3. How to be romantic: Take the initiative
Cindy Myers, a fourth year psych student at the University of Toronto, thinks that many people have trouble being romantic because there are no specific guidelines or absolute rules surrounding the subject.
“[Some people] need talking through it,” says Myers, speaking from experience. With one college boyfriend, she ended up arranging everything for “his” romantic date nights to her—right down to
what he would wear for the evening—because he kept asking what she wanted. “When you’re forced to throw out pointers, it doesn’t seem so romantic after that,” she says.
Romantic effect often relies upon the element of surprise. After all, you’re hoping to achieve emotional impact—and what kind of impact is possible if you can see it coming from miles away? That doesn’t mean that you need to whisk your beloved away to an exotic resort in Barbados (although, we always endorse that!) Just look for ways to show that you care. Be spontaneous. Be affectionate. And trust us, being romantic on otherwise ordinary days (ie., not anniversaries or birthdays) is a sure way to earn extra points.
Keep reading for even more romantic tips that will make your partner swoon on the next page…
4. How to be romantic: Know your partner
If your partner doesn’t love the limelight, skip major public displays of affection. That’s right, friends—proclamations of your devotion on giant football flat screens might be out.
Similarly if your special someone tends to roll his or her eyes at the phrase, “Let’s stay in tonight,” consider planning something a little more adventurous, like a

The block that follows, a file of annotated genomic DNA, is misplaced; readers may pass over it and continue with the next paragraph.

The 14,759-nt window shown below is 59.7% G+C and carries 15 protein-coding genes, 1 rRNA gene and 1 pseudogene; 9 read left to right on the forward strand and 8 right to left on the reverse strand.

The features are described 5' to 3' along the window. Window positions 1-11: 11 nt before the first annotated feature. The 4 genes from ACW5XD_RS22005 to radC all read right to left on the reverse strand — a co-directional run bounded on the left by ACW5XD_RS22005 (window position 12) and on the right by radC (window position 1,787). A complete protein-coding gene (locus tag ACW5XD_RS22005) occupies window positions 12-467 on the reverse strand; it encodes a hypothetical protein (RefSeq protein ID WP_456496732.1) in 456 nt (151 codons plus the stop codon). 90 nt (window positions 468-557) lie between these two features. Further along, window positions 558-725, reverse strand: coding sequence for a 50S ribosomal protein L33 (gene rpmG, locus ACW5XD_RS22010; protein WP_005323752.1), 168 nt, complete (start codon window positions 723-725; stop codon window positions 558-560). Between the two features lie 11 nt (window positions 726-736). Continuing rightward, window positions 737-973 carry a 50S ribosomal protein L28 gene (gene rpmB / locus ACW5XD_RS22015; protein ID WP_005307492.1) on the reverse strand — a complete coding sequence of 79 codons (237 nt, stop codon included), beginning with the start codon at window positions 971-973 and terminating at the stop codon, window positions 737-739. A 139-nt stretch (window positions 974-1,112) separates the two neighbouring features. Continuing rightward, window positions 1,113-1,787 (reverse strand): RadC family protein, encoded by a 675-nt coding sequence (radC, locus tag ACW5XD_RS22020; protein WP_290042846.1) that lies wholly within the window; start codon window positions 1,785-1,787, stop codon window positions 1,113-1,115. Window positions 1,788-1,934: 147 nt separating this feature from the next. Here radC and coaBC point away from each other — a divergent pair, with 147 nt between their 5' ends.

secluded camping trip or wild night of tango dancing. Sharing new experiences together is a wonderful way to build romantic memories.
According to Valerie Gibson, it’s also important to understand that men and women often view romance differently. In general, romance for women is a reaffirmation of their partner’s love and respect for them. Meanwhile, the average man’s idea of romance involves being respected and desired.
“Women forget that what men need to hear is that you still desire them,” says Gibson. “Men lap that up and for them it is romantic.” So send a
saucy text or tell him how attractive he is to let him know how much you care.
5. How to be romantic: Be confident
If you don’t know this already (although you really should…) confidence is sexy. So it should come as no surprise that the more confident you are when presenting your romantic offering, the more attractive it will be to your special someone.
Romance should be pursued without a sense of duty or dread. Always have faith in your plan, whether it’s a spontaneous foot-rub or giving the perfect gift from Tiffany & Co. If you believe in it, it is far more likely to be a success.
If you’re not sure how to be confident (and some of us aren’t), simply say, “I did this for you. I hope you like it.” Don’t lose heart—if you put your mind to it, anyone can be a successful hopeless romantic.